Jesus in the painted window of Mansfeld church, stern of face, sword in hand, sitting on a rainbow, coming to judge; an altarpiece at Magdeburg, in which a ship with its crew was sailing on to heaven, carrying no layman on board; the deeds of St Elizabeth emblazoned on the window of St George's parish church at Eisenach; the living pictures of a young nobleman who had turned monk to save his soul, of a monk, the holiest man Luther had ever known, who was aged far beyond his years by his maceration; and many others of the same kind.
P g) 0 [[[Under The Company]] by Lord Cornwallis, the first English nobleman of rank who undertook the office of governor-general.
(Giovanni Gaetano Orsini), pope from the 25th of November 1277 to the 22nd of August 1280, was a Roman nobleman who had served under eight popes, been made cardinal-deacon of St Nicola in carcere Tulliano by Innocent IV., protector of the Franciscans by Alexander IV., inquisitor-general by Urban IV., and succeeded John XXI., largely through family influence, after a six-months' vacancy in the Holy See.
He was expelled from the town, and withdrew into the forest, where he would have perished had not a dog belonging to a nobleman named Gothardus supplied him with bread.
845), an obscure nobleman who had married Procopia, the daughter of Nicephorus I., and been made master of the palace.
In 1519, at the king's expense, he went to Padua, the Athens of Europe, according to Erasmus; and there, where Colet and Cuthbert Tunstall had also been educated, the "nobleman of England" as he was called, came into contact with the choicest minds of the later Italian Renaissance, and formed the friendships that influenced his life.
In 1711 the Princess Palatine wrote to the Electress Sophia of Hanover, and suggested that he was an English nobleman who had taken part in a plot of the duke of Berwick against William III.
Late in the 18th century some interference took place on the part of the British government, then conducted by Lord Cornwallis; but the successor of that nobleman, Sir John Shore, adopting the non-intervention policy, withdrew the British force, and abandoned the country to its fate.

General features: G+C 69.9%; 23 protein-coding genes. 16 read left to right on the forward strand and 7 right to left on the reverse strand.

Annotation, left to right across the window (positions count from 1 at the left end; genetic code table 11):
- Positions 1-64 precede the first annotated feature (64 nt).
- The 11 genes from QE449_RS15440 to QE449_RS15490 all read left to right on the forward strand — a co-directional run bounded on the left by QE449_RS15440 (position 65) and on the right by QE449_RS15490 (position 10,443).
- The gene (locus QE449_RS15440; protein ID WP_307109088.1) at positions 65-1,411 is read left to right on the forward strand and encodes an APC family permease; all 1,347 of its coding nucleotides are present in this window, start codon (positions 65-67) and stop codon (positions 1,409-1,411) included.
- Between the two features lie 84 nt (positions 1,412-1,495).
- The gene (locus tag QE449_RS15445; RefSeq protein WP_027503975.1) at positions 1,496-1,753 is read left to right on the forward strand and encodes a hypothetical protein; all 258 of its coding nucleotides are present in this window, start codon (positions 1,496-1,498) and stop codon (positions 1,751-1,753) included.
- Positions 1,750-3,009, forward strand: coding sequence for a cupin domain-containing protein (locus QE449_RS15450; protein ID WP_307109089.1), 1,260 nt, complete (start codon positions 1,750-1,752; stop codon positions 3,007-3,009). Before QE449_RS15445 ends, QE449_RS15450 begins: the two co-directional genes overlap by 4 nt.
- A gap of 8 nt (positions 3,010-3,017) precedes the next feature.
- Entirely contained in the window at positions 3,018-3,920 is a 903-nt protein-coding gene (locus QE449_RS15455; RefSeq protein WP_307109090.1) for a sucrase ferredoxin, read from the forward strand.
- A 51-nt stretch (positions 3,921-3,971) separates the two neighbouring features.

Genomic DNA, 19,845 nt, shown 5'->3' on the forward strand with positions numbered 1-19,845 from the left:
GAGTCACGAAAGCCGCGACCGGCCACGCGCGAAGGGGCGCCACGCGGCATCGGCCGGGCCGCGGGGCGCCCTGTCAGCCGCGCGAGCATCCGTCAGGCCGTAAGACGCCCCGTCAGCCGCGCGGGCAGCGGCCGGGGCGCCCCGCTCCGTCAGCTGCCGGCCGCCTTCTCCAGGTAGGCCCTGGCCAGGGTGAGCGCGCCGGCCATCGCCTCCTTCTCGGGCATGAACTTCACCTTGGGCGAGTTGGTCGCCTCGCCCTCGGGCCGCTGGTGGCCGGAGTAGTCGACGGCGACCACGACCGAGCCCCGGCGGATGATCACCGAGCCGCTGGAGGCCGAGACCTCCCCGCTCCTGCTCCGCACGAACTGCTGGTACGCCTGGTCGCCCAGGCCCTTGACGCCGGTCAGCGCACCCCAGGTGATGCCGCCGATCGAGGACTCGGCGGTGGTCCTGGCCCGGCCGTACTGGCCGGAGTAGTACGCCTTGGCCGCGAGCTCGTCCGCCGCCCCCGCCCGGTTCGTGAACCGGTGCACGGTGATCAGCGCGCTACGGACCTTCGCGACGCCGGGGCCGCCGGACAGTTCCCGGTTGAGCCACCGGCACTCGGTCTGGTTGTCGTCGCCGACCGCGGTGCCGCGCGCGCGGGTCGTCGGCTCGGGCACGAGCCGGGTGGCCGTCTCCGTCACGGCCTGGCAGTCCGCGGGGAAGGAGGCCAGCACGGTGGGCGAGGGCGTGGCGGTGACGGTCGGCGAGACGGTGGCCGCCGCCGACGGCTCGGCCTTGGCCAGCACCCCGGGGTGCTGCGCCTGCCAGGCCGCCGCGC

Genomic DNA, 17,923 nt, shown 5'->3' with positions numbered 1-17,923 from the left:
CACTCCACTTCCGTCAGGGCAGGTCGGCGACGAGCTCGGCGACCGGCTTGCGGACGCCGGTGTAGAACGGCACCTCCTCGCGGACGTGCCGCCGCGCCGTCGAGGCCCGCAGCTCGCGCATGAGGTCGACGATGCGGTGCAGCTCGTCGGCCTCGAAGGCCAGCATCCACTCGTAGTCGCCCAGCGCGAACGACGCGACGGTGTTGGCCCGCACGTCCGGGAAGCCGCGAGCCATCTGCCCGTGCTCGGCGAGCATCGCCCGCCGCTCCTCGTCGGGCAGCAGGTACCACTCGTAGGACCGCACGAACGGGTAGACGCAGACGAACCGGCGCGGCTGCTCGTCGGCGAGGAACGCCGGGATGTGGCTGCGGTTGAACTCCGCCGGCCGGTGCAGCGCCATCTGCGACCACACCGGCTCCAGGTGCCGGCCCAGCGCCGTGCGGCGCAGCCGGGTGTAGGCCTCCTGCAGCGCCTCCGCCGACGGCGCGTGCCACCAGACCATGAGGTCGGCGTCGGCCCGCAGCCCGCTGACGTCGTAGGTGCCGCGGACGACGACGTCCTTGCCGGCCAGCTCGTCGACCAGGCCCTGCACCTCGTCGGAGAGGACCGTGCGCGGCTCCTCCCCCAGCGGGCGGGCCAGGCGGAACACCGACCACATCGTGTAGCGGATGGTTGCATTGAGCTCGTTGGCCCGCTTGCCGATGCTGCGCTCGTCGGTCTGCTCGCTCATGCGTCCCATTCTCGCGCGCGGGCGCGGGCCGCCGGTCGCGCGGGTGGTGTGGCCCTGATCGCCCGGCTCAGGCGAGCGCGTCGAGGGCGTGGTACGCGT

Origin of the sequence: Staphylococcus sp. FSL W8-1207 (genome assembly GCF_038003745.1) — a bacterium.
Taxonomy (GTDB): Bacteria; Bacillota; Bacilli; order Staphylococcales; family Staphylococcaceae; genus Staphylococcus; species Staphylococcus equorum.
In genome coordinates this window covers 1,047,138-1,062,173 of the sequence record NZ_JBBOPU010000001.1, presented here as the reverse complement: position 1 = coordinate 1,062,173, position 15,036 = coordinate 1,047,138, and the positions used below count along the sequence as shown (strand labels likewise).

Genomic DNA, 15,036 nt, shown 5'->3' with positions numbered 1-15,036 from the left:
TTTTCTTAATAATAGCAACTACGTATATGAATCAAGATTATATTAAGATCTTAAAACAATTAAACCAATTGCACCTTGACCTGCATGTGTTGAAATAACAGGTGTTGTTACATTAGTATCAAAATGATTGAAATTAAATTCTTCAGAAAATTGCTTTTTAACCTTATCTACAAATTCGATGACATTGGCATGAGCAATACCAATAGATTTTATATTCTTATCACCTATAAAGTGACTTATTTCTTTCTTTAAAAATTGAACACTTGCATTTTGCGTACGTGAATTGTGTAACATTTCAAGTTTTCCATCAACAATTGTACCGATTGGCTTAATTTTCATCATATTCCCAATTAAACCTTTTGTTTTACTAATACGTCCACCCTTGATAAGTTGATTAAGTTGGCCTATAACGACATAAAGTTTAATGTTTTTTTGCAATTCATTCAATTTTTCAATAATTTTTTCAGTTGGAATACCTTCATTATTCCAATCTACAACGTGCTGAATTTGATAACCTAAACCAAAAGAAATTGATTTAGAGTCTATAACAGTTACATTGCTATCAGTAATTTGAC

Baisingar, it is added, succeeded him in 1488 and reigned till 1490, when a young nobleman named Rustan (Rustam?) obtained the sovereign powe~ and exercised it for seven years.
At this juncture Gustavus was approached by Jakob Magnus Sprengtporten, a Finnish nobleman of determined character, who had incurred the enmity of the Caps, with the project of a revolution.
There he lived with all the piety of a true pastor, yet with all the dignity of a great nobleman, who was still on excellent terms with the world.
Charles, the 12th earl, son of this unfortunate nobleman, was raised by William III.
Budovec of Budova, a nobleman belonging to the community of the Bohemian Brethren, became the leader of all those who were opposed to the Church of Rome.
The founder, Ptolemy (IlToXE,uc os), son of Lagus, a Macedonian nobleman of Eordaea, was one of Alexander the Great's most trusted generals, and among the seven "body-guards" attached to his person.
At the LeMoyne crematory established here by Dr Francis Julius LeMoyne,' on the 6th of December 1876, took place the first public cremation in the United States; the body burned was that of Baron Joseph Henry Louis de Palm (1809-1876), a Bavarian nobleman who had emigrated to the United States in 1862 and had been active in the Theosophical Society in New York.
He was "the first nobleman and one of the first persons" who joined the prince of Orange on his landing in England, and he accompanied William to London.
Almost every New England boy among my contemporaries shouldered a fowling-piece between the ages of ten and fourteen; and his hunting and fishing grounds were not limited, like the preserves of an English nobleman, but were more boundless even than those of a savage.
The first Italian who formed an exclusively Italian company was Alberico da Barbiano, a nobleman of Romagna, and founder of the Milanese house of Belgiojoso.
Nobleman in 1804.
For Moscow society Pierre was the nicest, kindest, most intellectual, merriest, and most magnanimous of cranks, a heedless, genial nobleman of the old Russian type.
He is also identified with the devil; thus, in accordance with old German tradition, he is dressed as a nobleman (ein edler Junker), all in red, with a little cape of stiff silk, a cock's feather in his hat, and a long pointed sword; at the witches' Sabbath on the Brocken he is hailed as "the knight with the horse's hoof," and Sybel in Auerbach's Keller is not too drunk not to notice that he limps.
The nobleman smote his breast.